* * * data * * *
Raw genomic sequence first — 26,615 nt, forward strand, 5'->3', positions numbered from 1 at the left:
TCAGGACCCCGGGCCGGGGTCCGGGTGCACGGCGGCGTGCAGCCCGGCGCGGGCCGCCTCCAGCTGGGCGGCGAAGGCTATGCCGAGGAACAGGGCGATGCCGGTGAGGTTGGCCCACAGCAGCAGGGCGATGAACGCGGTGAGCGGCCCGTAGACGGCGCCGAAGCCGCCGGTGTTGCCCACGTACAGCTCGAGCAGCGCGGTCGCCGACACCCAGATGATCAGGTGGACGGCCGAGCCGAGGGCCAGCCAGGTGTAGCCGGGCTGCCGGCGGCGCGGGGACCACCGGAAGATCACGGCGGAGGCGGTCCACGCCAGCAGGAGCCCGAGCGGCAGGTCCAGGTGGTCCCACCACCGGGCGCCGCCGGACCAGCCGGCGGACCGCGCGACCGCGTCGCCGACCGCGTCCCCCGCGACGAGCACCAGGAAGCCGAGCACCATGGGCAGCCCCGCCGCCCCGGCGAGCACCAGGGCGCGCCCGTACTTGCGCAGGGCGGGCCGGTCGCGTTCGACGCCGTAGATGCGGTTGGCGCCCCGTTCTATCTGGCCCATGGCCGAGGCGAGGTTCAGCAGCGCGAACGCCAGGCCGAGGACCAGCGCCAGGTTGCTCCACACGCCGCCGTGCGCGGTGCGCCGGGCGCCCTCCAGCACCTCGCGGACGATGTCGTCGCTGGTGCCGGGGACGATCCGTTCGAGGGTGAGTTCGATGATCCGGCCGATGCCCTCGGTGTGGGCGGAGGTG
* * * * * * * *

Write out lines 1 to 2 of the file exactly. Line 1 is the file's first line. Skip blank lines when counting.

Raw genomic sequence first — 26,615 nt, forward strand, 5'->3', positions numbered from 1 at the left:
TCAGGACCCCGGGCCGGGGTCCGGGTGCACGGCGGCGTGCAGCCCGGCGCGGGCCGCCTCCAGCTGGGCGGCGAAGGCTATGCCGAGGAACAGGGCGATGCCGGTGAGGTTGGCCCACAGCAGCAGGGCGATGAACGCGGTGAGCGGCCCGTAGACGGCGCCGAAGCCGCCGGTGTTGCCCACGTACAGCTCGAGCAGCGCGGTCGCCGACACCCAGATGATCAGGTGGACGGCCGAGCCGAGGGCCAGCCAGGTGTAGCCGGGCTGCCGGCGGCGCGGGGACCACCGGAAGATCACGGCGGAGGCGGTCCACGCCAGCAGGAGCCCGAGCGGCAGGTCCAGGTGGTCCCACCACCGGGCGCCGCCGGACCAGCCGGCGGACCGCGCGACCGCGTCGCCGACCGCGTCCCCCGCGACGAGCACCAGGAAGCCGAGCACCATGGGCAGCCCCGCCGCCCCGGCGAGCACCAGGGCGCGCCCGTACTTGCGCAGGGCGGGCCGGTCGCGTTCGACGCCGTAGATGCGGTTGGCGCCCCGTTCTATCTGGCCCATGGCCGAGGCGAGGTTCAGCAGCGCGAACGCCAGGCCGAGGACCAGCGCCAGGTTGCTCCACACGCCGCCGTGCGCGGTGCGCCGGGCGCCCTCCAGCACCTCGCGGACGATGTCGTCGCTGGTGCCGGGGACGATCCGTTCGAGGGTGAGTTCGATGATCCGGCCGATGCCCTCGGTGTGGGCGGAGGTG